Probably the biggest thing I dislike about this country is the goldfish bowl aspect. Except for going to the souk where one may people watch happily for hours(an activity alas which taxi fares prohibit too often) it's not really a culture for a westerner, certainly not a female, to walk around in.
 There is a most telling quote at then end of this article

"I thought back to the conversation I had with a fifteen-year old Russian girl in our compound, who was born in Jubail and has never left except for yearly holidays back to St. Petersburg. “I don’t like Russia,” she confided. “There are too many people, too many cars, and they are all scary. It’s not safe out there, you know?” She then excused herself to go to meet a friend, running down the street of this picturesque village, an ersatz version of safety, a mirage of the real world."

I don't know how much of it is cultural and how much is to do with wealth. Women have never played a public role in this society, even in public the veil is a visible reminder of the internal privacy in which they are kept. And as previously noted family and tribe are everything. Most people only socialise and have fun within the family sphere. When I talk to my girls about what they like about Riyadh, they answer 'it's safe'.
I suppose it is, crime is low and they never have to go outside, they have their cars and malls. They never have to deal with what I really want to deal with - life.
I miss Life. I miss seeing corpses on the metro in Moscow, I miss the pang of sympathy upon seeing the disabled beggers of Bucharest and the frisson of fear at the packs of dogs. I miss the grannies selling flowers all over Eastern Europe, I miss the markets of Japan, the bustle of the city. I even miss feeling annoyed at the drunks coming out of British pubs on Friday and Saturday! I miss just walking on the street without it being slightly taboo, fishing for change for the bus, avoiding dog poo. I miss dirt and hurly burly.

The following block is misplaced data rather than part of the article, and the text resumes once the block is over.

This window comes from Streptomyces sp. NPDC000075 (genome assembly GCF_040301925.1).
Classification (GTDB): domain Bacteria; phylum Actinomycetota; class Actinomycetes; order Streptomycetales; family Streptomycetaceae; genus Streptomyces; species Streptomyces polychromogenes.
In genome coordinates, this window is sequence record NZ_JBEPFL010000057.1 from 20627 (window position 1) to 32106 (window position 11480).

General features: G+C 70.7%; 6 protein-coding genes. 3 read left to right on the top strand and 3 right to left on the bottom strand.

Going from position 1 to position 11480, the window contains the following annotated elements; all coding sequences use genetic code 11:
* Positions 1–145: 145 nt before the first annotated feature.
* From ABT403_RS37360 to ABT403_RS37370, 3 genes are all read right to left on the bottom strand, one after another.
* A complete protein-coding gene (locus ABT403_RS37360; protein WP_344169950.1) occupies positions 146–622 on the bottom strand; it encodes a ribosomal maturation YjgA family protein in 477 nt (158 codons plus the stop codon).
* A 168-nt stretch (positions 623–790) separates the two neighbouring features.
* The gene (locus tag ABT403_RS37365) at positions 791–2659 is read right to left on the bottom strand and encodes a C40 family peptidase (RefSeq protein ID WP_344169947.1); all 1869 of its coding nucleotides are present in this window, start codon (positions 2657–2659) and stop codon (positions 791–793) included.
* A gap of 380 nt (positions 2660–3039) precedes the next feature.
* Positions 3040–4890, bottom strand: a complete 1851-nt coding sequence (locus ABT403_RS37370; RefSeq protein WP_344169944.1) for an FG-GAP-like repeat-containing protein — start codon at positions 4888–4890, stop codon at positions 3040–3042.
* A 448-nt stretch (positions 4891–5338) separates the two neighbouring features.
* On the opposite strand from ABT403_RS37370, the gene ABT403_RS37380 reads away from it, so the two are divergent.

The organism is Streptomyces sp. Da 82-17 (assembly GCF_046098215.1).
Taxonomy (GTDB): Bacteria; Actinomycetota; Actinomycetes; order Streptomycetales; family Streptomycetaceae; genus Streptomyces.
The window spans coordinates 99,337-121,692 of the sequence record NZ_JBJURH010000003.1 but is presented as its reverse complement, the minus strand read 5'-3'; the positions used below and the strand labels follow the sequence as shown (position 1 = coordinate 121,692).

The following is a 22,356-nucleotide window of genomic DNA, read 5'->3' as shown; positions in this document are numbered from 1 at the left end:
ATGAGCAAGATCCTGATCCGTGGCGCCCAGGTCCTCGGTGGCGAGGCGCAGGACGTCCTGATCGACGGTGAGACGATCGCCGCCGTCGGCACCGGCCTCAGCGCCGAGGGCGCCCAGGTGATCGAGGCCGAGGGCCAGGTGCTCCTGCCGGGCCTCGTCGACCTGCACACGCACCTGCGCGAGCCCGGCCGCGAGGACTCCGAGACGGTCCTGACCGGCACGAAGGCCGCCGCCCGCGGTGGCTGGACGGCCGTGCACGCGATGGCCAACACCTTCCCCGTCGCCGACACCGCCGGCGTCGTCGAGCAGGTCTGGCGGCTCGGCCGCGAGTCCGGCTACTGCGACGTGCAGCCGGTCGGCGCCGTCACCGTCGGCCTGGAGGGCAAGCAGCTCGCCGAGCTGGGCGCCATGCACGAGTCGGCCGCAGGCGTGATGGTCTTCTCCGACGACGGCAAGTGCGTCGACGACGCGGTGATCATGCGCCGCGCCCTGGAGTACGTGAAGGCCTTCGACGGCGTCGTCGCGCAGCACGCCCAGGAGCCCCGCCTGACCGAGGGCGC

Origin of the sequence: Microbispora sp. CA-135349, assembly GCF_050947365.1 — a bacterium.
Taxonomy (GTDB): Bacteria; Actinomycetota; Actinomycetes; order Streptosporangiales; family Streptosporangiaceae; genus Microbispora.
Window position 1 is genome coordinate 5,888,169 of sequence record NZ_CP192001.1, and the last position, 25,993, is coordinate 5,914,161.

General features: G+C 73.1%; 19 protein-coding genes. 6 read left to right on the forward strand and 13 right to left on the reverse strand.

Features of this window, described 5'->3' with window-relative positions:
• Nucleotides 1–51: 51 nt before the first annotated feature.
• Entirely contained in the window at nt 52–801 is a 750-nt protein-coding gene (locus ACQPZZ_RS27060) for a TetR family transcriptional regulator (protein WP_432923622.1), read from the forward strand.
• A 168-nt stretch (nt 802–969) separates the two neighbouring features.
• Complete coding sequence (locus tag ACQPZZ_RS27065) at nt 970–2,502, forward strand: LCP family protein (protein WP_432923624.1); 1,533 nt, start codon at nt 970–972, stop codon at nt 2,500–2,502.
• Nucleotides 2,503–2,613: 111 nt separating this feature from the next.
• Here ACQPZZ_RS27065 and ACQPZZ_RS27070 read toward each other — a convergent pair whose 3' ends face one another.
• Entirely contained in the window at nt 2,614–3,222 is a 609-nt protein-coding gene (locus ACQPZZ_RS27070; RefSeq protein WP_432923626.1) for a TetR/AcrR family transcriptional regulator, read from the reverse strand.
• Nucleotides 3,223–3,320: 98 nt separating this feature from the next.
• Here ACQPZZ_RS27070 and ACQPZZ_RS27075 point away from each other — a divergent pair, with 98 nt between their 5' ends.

But it makes me reflect on wealth and why it has this deadening effect. Why is it when people get rich they want to isolate themselves. It makes me wonder when I see the nice identikit houses to which the middle classes of the UK aspire, although at least they are not gated, that is for the really rich. Why do the wealthy wish to keep life out? Obviously there are security elements but i simply cannot understand why someone would eschew real life for beige banality.


December 28th, 2014

10:47 am - 2014 meme
1. What did you do in 2014 that you'd never done before?
Went to a bunch of new nations, had a random guy give me his number, one night stand, lost friends due to politics, went to a camel show, flown on a 13 hour domestic flight, nearly got arrested at a political rally, stood for hours outside the Belorusian embassy in Moscow, visited a Buddhist temple, seriously considered jacking in a job with no notice, had jewellery custom made, worn a niqab, visited a death camp, visited Niagara falls, gambled, went to Tomsk, went to Kamchatka. I will be going to an embassy party!

2. Did you keep your new years' resolutions, and will you make more for next year?
Well, I worked hard and saved! But But then I spent it all. And I failed to read Das Kapital.

3. Did anyone close to you give birth?
A few friends

4. Did anyone close to you die?
Sergei Koshkovitch :(

5. What countries did you visit?
Russia and the UK (if they count), Spain, Belarus, Poland, Canada, the US, Saudi Arabia (I'm living there so I don't know if visit is the right word), Sri Lanka, Bahrain. It's been a record for new countries! And the airports at Doha and Beirut.

6. What would you like to have in 2015 that you lacked in 2014?
More money, calm, a boyfriend

7. What dates from 2014 will remain etched upon your memory, and why?
January, having fun with Mum in Barcelona, early March, when I was worried due to the invasion of Crimea and I saw my first arrest at a political rally and wondered what was with the Russia I loved. 22nd May, leaving Russia. End of August - Saudi.

8. What was your biggest achievement of the year?

9. What was your biggest failure?
Losing students, Spending too much, putting weight back on

10. Did you suffer illness or injury?

11. What was the best thing you bought?
Books and train tickets, a ticket to Sri Lanka and a trip to Bahrain.